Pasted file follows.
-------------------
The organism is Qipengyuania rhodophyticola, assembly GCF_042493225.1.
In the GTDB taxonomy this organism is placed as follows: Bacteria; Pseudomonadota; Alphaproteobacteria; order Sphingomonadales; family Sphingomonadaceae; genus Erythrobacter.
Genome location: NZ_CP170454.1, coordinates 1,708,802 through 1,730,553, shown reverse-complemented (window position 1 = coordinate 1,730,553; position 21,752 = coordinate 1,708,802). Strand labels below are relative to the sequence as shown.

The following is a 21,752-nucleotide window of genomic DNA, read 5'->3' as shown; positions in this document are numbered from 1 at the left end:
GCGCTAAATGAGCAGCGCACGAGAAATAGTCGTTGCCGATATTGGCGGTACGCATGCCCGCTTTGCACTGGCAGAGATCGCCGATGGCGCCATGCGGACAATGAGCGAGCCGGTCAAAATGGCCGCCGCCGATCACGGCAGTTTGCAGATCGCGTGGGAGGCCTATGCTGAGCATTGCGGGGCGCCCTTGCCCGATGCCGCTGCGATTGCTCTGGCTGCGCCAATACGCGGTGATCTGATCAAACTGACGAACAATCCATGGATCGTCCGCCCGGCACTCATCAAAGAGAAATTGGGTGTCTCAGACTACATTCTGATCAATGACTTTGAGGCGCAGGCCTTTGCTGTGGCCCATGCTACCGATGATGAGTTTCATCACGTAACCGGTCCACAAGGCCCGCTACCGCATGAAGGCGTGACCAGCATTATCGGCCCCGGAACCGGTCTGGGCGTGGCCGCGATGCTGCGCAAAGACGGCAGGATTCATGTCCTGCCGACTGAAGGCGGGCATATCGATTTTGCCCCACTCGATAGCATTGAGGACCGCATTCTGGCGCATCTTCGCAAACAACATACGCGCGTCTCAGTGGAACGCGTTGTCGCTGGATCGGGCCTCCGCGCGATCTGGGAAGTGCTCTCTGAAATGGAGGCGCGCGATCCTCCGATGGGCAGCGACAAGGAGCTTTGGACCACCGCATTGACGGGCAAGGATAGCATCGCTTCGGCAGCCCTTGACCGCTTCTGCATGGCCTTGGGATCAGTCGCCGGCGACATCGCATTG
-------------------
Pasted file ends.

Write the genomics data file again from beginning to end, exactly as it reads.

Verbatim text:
The organism is Qipengyuania rhodophyticola, assembly GCF_042493225.1.
In the GTDB taxonomy this organism is placed as follows: Bacteria; Pseudomonadota; Alphaproteobacteria; order Sphingomonadales; family Sphingomonadaceae; genus Erythrobacter.
Genome location: NZ_CP170454.1, coordinates 1,708,802 through 1,730,553, shown reverse-complemented (window position 1 = coordinate 1,730,553; position 21,752 = coordinate 1,708,802). Strand labels below are relative to the sequence as shown.

The following is a 21,752-nucleotide window of genomic DNA, read 5'->3' as shown; positions in this document are numbered from 1 at the left end:
GCGCTAAATGAGCAGCGCACGAGAAATAGTCGTTGCCGATATTGGCGGTACGCATGCCCGCTTTGCACTGGCAGAGATCGCCGATGGCGCCATGCGGACAATGAGCGAGCCGGTCAAAATGGCCGCCGCCGATCACGGCAGTTTGCAGATCGCGTGGGAGGCCTATGCTGAGCATTGCGGGGCGCCCTTGCCCGATGCCGCTGCGATTGCTCTGGCTGCGCCAATACGCGGTGATCTGATCAAACTGACGAACAATCCATGGATCGTCCGCCCGGCACTCATCAAAGAGAAATTGGGTGTCTCAGACTACATTCTGATCAATGACTTTGAGGCGCAGGCCTTTGCTGTGGCCCATGCTACCGATGATGAGTTTCATCACGTAACCGGTCCACAAGGCCCGCTACCGCATGAAGGCGTGACCAGCATTATCGGCCCCGGAACCGGTCTGGGCGTGGCCGCGATGCTGCGCAAAGACGGCAGGATTCATGTCCTGCCGACTGAAGGCGGGCATATCGATTTTGCCCCACTCGATAGCATTGAGGACCGCATTCTGGCGCATCTTCGCAAACAACATACGCGCGTCTCAGTGGAACGCGTTGTCGCTGGATCGGGCCTCCGCGCGATCTGGGAAGTGCTCTCTGAAATGGAGGCGCGCGATCCTCCGATGGGCAGCGACAAGGAGCTTTGGACCACCGCATTGACGGGCAAGGATAGCATCGCTTCGGCAGCCCTTGACCGCTTCTGCATGGCCTTGGGATCAGTCGCCGGCGACATCGCATTG